Much of our data come from the U.S. Census 2000. The data are available at various levels of agglomeration. We use “urbanized areas” because they are the geographic units within which urban social polarization occurs. That is, polarization is replicated within urbanized areas, not within (say) city limits. It is also the unit that the Census uses to make much of our data available, in contrast to metropolitan areas. We restricted the analysis to large, urban areas with populations that exceeded 750,000 in 2000. Thus, our dataset includes 57 cities.
Hypotheses. Following Sassen and other proponents of the global cities and world cities theses, we hypothesize that cities that are higher up in the global hierarchy of places – those more central to the global network of cities – will have higher levels of social polarization. Thus, we expect that our measure of centrality will have a positive effect on polarization.
We use two indicators of polarization: income polarization and occupational polarization.1 Using two indicators of polarization as outcomes in the analyses captures multiple dimensions of polarization, and allows us test the sensitivity of our findings to alternative measures. We note that polarization is conceptually distinct from overall inequality. Increasing overall inequality could occur as a result of a number of different redistribution patterns as long as three or more percentiles (or comparable) are involved in the calculation.
Polarization, however, occurs when the relative sizes of both the high and low segments of the particular distribution are relatively large. While the world city literature does not always clearly distinguish between overall inequality and polarization, Sassen is quite clear that more globally central cities are polarized, especially in terms of increasing shares of the labor force at both the bottom and the top of the occupational ladder.
Data and Measures. The most theoretically interesting variable in our analyses is the global centrality of cities (GLOBAL). Measuring this concept involves estimating cities' relative positions in an urban hierarchy—a global urban hierarchy in this case. There is a long history of estimating the location of cities' in urban hierarchies, and until recently this was accomplished by comparing key attributes of cities that were assumed to be related to their “dominance” in a given system of cities. For example, population size of cities or the number of Fortune 500 headquarters sited in cities was used to measure a city's place in an urban hierarchy.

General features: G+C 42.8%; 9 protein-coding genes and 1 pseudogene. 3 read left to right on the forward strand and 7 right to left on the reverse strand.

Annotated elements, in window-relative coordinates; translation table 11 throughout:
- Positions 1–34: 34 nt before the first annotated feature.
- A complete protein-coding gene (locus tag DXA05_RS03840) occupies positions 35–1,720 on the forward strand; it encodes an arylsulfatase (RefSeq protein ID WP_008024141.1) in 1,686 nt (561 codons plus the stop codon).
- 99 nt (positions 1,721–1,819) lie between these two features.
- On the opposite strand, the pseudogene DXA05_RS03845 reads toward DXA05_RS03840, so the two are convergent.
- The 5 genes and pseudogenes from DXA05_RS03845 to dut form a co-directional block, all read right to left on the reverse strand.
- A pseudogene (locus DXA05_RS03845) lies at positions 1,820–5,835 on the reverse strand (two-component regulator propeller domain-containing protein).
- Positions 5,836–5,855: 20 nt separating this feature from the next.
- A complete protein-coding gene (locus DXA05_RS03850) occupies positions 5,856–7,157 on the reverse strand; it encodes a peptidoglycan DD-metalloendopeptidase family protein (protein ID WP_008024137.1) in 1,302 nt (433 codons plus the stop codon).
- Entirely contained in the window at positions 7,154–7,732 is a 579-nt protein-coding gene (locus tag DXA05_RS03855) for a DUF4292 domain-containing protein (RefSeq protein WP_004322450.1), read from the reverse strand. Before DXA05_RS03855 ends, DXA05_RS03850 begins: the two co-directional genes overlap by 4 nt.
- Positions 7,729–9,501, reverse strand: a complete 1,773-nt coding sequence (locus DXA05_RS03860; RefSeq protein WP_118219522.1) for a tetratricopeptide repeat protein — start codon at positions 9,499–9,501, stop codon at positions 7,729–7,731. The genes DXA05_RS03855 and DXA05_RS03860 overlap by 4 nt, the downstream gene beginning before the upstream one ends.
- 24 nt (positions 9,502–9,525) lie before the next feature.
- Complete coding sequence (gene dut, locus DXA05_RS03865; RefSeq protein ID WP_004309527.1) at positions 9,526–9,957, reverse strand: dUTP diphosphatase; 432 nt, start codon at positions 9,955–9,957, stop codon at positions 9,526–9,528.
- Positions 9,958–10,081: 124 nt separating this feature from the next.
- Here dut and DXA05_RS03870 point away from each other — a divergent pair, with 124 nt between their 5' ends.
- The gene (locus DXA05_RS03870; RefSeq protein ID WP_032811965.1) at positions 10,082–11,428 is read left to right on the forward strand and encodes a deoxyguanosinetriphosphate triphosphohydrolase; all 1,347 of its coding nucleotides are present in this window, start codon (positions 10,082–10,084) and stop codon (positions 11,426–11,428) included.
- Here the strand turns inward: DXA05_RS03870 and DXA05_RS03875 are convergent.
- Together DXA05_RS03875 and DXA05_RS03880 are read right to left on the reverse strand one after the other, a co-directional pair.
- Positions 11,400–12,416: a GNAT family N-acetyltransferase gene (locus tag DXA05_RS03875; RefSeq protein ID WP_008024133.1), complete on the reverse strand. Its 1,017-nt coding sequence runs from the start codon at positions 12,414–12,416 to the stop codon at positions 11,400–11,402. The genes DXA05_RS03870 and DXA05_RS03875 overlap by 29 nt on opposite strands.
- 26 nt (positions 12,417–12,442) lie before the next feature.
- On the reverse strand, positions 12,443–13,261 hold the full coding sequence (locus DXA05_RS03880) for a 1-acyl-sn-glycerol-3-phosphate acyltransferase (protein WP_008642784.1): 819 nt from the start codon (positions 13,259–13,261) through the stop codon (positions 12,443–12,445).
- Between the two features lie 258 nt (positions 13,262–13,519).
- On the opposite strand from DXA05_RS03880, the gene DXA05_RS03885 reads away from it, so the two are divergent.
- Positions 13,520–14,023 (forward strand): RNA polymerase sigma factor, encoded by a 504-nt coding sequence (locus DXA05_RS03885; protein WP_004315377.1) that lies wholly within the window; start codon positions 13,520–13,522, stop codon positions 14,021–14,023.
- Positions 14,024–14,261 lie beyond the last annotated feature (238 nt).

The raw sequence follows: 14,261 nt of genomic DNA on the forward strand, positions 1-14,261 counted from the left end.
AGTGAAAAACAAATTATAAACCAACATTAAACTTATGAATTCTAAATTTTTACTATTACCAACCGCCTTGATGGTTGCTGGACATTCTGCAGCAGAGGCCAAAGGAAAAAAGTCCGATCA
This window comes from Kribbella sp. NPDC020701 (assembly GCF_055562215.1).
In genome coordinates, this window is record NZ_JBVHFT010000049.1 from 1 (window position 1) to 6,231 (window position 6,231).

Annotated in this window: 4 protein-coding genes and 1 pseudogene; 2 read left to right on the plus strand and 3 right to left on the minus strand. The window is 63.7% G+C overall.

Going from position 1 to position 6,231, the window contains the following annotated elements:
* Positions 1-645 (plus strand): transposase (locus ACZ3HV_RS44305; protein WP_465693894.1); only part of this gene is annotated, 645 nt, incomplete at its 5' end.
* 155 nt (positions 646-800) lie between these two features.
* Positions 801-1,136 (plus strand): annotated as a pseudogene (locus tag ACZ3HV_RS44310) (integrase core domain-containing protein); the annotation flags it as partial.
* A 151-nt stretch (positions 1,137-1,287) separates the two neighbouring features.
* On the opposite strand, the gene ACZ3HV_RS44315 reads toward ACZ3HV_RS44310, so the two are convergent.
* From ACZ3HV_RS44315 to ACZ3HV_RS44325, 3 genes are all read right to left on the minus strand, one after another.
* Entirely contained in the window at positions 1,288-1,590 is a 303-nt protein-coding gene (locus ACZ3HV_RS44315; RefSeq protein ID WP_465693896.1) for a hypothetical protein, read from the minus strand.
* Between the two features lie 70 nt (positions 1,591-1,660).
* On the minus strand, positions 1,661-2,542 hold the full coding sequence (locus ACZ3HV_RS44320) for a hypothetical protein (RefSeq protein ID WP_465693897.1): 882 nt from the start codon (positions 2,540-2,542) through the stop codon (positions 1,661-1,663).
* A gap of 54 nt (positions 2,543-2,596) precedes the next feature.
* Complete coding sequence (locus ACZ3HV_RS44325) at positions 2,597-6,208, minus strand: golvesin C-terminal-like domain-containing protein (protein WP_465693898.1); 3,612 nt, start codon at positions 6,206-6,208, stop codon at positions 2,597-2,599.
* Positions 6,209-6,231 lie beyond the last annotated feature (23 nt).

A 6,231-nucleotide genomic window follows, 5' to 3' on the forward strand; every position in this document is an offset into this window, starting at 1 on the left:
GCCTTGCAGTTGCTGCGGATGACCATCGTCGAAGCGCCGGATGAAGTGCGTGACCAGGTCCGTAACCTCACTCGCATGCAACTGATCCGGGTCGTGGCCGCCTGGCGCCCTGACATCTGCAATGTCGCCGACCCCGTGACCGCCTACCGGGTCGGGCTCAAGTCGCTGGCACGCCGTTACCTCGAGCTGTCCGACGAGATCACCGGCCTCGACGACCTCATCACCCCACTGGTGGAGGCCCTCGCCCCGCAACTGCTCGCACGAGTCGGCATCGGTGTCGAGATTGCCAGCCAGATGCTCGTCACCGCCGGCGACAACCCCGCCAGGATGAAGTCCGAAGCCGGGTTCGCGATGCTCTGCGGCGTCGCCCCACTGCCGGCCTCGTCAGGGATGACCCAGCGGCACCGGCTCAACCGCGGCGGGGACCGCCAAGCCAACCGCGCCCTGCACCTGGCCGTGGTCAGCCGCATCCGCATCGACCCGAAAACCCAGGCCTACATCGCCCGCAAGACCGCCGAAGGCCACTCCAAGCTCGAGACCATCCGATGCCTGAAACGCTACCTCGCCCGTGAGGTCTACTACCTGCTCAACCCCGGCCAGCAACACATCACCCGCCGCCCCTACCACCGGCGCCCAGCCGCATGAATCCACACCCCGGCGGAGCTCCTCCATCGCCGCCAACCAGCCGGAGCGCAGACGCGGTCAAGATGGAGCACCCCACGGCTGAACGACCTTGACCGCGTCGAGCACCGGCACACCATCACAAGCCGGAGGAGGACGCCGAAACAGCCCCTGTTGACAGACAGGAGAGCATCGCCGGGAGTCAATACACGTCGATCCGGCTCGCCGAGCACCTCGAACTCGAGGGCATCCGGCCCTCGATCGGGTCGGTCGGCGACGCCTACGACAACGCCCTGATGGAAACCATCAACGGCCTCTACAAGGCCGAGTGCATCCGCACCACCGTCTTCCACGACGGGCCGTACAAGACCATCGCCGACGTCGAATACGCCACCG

However, for the past twenty-five years, researchers working on mapping the world-system's city system have increasingly turned to network analysis of relational data to accomplish the task (e.g., Smith and Timberlake, 1995a). This is hardly surprising since most theorizing about systems of cities has always been about network relations, but the methodological tools for modelling the actual networks have not been available until fairly recently. Moreover, research increasingly finds a “decoupling” of population size from dominance within systems of cities (e.g., Neal, 2011). For the past several years, global city networks are routinely mapped with relational data using some form of network methodology, and the data employed include airline passenger flows (Smith and Timberlake, 1995a, 2001; Shin and Timberlake, 2000; Ma and Timberlake, 2008; Derudder and Witlox, 2005); intra-firm networks across cities (e.g., Taylor, et al. 2002, Alderson and Beckfield, 2004); internet backbone linkages (e.g., Vinciguerra, et al., 2010); and scientific collaborations linking researchers located in different places (e.g., Matthiessen, et al., 2010). In principle, many other sorts of relational data could be used, including commodity flows, migration flows, and telecommunication flows (cf., Smith and Timberlake, 1995b). However, so far, estimates for these other flows across cities are not available.